- 1 Extreme Fear of Pain
- 2 What Is Algophobia?
- 3 What Causes the Fear of Pain?
- 4 Symptoms of Algophobia
- 5 Self-help for Algophobia
- 6 Professional Help for Algophobia
- 7 How to Overcome the Fear of Pain
- 8 Work through the Fear of Pain
Extreme Fear of Pain
Do you overreact whenever you experience the slightest of pain?
Sure, pain has the ability to scare people, but in your case, the distress you feel may be over the top. You’re aware that your reactions to pain are intense, but you can’t help it.
If this sounds familiar, you might have algophobia.
What Is Algophobia?
Fear is a normal reaction to pain, but for people with algophobia the dread they experience is deep and extreme to an extent that it can interfere with their daily life. They might not leave their home or engage in usual everyday activities for fear of coming across something that might cause them pain.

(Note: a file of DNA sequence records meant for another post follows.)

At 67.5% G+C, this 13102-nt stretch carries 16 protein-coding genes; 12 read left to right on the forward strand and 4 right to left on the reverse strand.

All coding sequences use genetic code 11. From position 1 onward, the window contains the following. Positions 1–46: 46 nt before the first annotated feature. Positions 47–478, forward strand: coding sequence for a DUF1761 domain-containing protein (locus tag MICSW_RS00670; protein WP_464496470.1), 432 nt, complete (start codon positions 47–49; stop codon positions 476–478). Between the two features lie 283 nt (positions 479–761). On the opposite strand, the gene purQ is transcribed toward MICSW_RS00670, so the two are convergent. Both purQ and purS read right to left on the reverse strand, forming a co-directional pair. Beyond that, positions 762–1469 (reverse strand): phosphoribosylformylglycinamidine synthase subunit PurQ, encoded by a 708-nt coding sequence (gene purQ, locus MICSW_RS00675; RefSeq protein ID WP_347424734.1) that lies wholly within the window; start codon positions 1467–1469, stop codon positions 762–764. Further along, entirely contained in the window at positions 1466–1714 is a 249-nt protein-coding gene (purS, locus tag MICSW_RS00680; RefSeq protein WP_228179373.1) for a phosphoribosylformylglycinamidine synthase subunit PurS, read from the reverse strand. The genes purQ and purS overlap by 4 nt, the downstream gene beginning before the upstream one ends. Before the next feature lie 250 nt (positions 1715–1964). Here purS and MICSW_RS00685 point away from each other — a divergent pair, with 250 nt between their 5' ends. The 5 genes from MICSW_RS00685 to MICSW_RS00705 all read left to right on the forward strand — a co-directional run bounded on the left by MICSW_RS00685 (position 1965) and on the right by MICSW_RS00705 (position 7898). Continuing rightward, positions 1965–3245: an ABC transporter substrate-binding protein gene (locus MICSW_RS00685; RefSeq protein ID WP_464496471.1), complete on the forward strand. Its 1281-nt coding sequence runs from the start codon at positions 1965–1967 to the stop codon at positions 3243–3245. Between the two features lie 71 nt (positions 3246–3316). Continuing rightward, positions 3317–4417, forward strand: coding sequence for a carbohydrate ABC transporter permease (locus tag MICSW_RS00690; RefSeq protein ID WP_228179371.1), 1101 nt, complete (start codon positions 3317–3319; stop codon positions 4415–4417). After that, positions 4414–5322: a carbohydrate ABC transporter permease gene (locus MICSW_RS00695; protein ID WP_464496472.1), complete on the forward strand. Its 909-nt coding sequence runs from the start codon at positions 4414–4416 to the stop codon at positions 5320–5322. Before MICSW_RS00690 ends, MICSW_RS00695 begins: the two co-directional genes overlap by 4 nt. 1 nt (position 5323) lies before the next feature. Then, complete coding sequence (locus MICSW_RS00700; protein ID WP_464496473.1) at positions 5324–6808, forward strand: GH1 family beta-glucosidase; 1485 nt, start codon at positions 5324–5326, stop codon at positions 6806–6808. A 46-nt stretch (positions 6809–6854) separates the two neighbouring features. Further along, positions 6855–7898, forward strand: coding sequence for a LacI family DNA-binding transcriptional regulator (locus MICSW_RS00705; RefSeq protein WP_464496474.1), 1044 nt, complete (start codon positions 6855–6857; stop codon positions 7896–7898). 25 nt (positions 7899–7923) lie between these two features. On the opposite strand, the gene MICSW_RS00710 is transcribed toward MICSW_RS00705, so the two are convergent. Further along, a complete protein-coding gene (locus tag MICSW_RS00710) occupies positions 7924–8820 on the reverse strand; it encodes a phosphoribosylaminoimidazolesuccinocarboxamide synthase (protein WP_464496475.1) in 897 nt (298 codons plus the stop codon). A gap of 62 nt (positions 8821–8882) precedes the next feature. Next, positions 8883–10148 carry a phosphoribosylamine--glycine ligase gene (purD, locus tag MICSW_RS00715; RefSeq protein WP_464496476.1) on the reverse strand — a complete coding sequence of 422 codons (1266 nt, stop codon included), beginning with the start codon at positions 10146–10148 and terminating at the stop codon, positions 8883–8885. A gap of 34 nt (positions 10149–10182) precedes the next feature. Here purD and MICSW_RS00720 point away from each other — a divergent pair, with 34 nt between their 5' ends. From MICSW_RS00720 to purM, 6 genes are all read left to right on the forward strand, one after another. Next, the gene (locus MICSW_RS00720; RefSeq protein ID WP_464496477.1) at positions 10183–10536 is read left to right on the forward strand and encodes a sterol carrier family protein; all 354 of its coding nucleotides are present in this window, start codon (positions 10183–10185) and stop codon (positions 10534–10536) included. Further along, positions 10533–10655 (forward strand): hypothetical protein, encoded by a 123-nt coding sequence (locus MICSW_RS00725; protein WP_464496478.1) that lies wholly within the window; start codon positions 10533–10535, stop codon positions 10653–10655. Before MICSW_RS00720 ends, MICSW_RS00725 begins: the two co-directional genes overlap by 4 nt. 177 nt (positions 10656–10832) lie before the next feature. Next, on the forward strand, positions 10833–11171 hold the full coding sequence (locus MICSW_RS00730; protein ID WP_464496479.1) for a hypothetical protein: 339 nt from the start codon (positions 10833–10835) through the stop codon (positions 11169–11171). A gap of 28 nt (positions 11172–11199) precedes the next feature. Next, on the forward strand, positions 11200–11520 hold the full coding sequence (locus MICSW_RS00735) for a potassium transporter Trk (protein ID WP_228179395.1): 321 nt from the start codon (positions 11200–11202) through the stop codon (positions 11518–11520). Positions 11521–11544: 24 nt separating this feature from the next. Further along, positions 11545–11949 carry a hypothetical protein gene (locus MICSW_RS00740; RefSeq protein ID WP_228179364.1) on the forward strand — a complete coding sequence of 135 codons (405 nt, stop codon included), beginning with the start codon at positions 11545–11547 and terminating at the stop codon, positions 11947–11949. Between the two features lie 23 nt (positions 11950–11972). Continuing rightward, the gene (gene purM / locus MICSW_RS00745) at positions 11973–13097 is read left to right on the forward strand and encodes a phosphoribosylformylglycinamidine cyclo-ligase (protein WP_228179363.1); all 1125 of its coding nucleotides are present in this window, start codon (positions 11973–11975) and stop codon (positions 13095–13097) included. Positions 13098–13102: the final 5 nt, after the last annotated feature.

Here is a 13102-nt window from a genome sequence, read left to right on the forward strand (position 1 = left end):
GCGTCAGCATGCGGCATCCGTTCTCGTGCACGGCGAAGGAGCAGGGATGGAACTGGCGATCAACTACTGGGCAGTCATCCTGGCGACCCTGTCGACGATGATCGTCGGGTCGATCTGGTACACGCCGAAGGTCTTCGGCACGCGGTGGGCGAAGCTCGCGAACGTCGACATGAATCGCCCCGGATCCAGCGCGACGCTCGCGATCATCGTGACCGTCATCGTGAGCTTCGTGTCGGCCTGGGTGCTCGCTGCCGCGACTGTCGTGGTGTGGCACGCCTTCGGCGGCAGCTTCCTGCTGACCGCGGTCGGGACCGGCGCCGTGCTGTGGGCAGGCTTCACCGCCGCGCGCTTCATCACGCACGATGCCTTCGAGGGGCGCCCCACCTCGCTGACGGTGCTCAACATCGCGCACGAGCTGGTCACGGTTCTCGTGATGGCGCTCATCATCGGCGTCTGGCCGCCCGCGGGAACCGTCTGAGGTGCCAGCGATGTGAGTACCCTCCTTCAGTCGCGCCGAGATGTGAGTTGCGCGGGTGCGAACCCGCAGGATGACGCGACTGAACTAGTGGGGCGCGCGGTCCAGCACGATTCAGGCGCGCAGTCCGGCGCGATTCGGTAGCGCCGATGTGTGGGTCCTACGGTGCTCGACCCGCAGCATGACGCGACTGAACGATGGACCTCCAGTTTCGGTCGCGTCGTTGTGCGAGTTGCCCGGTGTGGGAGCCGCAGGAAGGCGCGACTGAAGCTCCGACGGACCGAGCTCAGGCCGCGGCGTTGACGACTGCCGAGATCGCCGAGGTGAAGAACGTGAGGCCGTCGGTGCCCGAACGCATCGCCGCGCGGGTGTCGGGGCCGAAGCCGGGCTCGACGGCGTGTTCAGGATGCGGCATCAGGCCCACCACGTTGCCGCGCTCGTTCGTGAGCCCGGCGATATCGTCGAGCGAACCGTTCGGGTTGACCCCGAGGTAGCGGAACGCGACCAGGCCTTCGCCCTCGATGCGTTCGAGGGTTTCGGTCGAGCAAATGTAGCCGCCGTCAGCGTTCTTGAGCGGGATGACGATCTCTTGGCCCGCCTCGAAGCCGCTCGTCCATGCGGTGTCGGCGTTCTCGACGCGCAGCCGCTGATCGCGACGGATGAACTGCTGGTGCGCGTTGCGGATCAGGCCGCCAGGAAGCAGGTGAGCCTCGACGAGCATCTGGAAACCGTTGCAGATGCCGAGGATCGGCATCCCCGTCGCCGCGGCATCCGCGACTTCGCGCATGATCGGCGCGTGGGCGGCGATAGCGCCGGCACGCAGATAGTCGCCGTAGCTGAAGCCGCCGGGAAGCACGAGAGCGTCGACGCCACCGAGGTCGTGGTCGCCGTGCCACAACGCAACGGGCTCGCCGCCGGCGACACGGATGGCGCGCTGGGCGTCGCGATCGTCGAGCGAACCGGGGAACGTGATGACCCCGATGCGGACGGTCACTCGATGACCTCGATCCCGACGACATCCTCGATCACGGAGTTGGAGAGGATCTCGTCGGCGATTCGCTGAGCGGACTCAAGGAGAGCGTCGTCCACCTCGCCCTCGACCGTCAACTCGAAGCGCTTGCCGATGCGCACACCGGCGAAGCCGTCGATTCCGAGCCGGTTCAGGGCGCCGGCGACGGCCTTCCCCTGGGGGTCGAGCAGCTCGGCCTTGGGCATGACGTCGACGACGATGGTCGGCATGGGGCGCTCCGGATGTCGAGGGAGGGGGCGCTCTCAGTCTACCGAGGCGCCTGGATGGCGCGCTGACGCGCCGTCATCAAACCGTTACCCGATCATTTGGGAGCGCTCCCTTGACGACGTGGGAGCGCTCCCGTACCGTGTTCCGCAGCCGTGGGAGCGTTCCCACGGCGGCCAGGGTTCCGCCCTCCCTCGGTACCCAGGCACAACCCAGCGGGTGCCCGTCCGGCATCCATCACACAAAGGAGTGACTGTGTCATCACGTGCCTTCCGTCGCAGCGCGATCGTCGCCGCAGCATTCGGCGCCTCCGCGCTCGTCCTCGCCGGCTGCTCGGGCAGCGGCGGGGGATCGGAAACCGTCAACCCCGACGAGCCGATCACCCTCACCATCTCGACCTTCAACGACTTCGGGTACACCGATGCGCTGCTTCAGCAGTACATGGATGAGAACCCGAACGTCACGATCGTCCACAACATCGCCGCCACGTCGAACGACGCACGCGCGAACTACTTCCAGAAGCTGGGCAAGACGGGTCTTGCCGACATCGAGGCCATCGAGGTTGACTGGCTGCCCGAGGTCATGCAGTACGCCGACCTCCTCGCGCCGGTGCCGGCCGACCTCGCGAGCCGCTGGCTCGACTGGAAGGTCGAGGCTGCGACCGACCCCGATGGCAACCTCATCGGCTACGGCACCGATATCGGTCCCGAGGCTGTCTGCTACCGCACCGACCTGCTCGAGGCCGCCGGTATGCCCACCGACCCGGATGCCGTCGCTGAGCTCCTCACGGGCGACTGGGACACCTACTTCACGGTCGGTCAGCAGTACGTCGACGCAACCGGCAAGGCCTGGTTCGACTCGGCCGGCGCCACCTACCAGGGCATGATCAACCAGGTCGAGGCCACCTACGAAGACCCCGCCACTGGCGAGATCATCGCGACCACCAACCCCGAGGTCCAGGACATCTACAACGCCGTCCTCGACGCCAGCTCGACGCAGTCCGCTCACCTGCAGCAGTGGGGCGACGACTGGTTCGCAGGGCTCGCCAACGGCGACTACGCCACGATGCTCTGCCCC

In severe cases, the mere thought of experiencing pain can trigger the condition. Sometimes, the condition can even lead to psychological pain, and this can turn into a vicious and debilitating cycle of pain and fear.
What Causes the Fear of Pain?
Mental health experts and behavioral psychologists suggest that most phobias, including algophobia, can be caused by genetic and environmental factors. For example, those who have a parent or relative dealing with algophobia have an increased risk of developing the phobia themselves.
Certain life experiences, especially traumatic events, could also cause phobias. For instance, let’s say during childhood you experienced an injury that caused you severe pain. This experience may have set in motion the development of your algophobia. People who have post-traumatic stress disorder (PTSD) may also have an increased risk of developing algophobia.
Symptoms of Algophobia
People with a fear of pain usually have symptoms that are similar to other phobias. These can be classified as physical symptoms and psychological symptoms. Some of these symptoms are as follows: